Having completed dozens of private company transfers of all types, one thing we can say is that no two are alike. Each has different complexities, structures, and goals, which leads to different transfer strategies. However, the most successful transitions tend to have one thing in common and it is often the most significant factor – an owner who was ready.
Owner emotional readiness is one of the toughest issues to work through in a private company transition and it is usually the major obstacle to moving forward. While it is difficult to face, owners have to remember that the clock is ticking and there will be a transfer of their role at some point – one way or another. Addressing it is important for the owner, their family, and the company’s employees because when transitions happen in an unplanned way, it usually leads to major problems.
This issue first arrived on my radar several years ago when I was asked to speak to a group of owners about transitions. To my surprise, the major question that they wanted to address was not how to conduct the transaction, but what they were supposed to do after the fact.
If you are an owner reading this and you are struggling with this issue, the important takeaway is that you are not alone. Very few owners, in my experience, gain clarity around this issue easily or quickly. Part of the reason is that it is uncomfortable for the typical Type A entrepreneur and owner to identify with and engage in emotional topics. So, know that the struggle is real and it affects everyone. However, that does not mean you shouldn’t continue to work through the challenge, because not addressing it will likely cause you to make bad decisions in your transition which will negatively affect others.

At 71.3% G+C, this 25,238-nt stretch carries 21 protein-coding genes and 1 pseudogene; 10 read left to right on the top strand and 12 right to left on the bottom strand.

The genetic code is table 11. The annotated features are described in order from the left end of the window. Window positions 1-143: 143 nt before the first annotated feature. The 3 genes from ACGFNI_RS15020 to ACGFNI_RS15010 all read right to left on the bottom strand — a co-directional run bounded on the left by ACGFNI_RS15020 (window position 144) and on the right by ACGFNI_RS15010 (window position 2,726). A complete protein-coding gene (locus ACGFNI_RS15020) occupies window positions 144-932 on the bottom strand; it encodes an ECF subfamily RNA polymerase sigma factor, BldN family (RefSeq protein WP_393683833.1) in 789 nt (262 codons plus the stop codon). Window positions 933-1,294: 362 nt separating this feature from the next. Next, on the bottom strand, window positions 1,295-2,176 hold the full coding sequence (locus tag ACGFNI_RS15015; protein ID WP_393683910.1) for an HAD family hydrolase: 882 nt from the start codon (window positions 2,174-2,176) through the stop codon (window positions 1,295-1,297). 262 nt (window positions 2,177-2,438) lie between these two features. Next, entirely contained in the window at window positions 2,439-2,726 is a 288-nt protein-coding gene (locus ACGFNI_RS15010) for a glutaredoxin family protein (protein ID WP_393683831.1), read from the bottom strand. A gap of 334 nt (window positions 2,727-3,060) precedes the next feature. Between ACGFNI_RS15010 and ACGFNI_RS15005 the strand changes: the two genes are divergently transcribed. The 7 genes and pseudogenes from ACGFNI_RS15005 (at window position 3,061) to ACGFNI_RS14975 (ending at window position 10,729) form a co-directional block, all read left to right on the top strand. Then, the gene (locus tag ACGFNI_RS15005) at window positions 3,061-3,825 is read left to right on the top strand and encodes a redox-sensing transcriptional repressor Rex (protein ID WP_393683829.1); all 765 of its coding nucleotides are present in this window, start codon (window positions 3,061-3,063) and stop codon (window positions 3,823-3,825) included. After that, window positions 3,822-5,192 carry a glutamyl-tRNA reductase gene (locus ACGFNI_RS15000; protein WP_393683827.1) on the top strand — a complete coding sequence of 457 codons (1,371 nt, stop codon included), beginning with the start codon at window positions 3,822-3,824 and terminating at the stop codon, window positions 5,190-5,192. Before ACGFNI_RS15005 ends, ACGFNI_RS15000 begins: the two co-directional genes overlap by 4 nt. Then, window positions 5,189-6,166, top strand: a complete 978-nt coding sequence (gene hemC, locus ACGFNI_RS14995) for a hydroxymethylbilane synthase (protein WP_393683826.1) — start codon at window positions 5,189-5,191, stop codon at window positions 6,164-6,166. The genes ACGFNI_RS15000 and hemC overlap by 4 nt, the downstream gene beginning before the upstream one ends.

While there are many complex issues at work here, we find that the biggest challenge for many owners is the identity crisis that results from the idea that they will no longer be a part of their business. Over time, their role as a leader and owner of the company has become a part of who they are. Because the business was so hard to build and requires such a personal commitment, many owners have trouble envisioning life without a role in it.
I wish I could offer a specific solution to the problem (i.e., take up woodworking!) but it is just not that simple. What I can tell you is that ignoring the situation because it is hard to think about is a mistake. I can also offer some suggestions based on my experience of working with others who have navigated this terrain.
- Work consistently over time with an outside advisor who can provide you with perspective. A good advisor will not have your bias, and can provide objective guidance to help you see things you cannot on your own.
- Talk to others who have taken this journey and learn from their experiences and mistakes. Based on what I have seen, most owners will share their experience freely.
- Think about a transition strategy that allows you to step out of your role gradually, rather than falling off a cliff. Changing your leadership role before you begin the transition, rather than waiting until you get to the point that it must happen all at once, will help the process feel less daunting for you as well as for your employees.
- Another benefit of gradually changing your leadership role is that it will free up some of your time to begin exploring interests outside of the company. My experience with others who have gone through this process is that you will do a lot of experimenting before you find the things that are a good fit for you.
Last June we conducted a private company transition conference that included a panel on the CEO’s Life After the Transition, where several owners who have gone through the process talked about their experiences. You can watch the video of the panel discussion here.
There a lot of great lessons in this video, but the most important is that an owner’s transition is an active process that requires engagement to discover what works and what doesn’t. The owners you’ll see in the video all did it their own way, and they all experienced things that did not work well and had to keep adjusting their course. For them, just getting started with the process seemed to be the biggest step. Had they waited until everything was perfectly clear, they likely would never have started.
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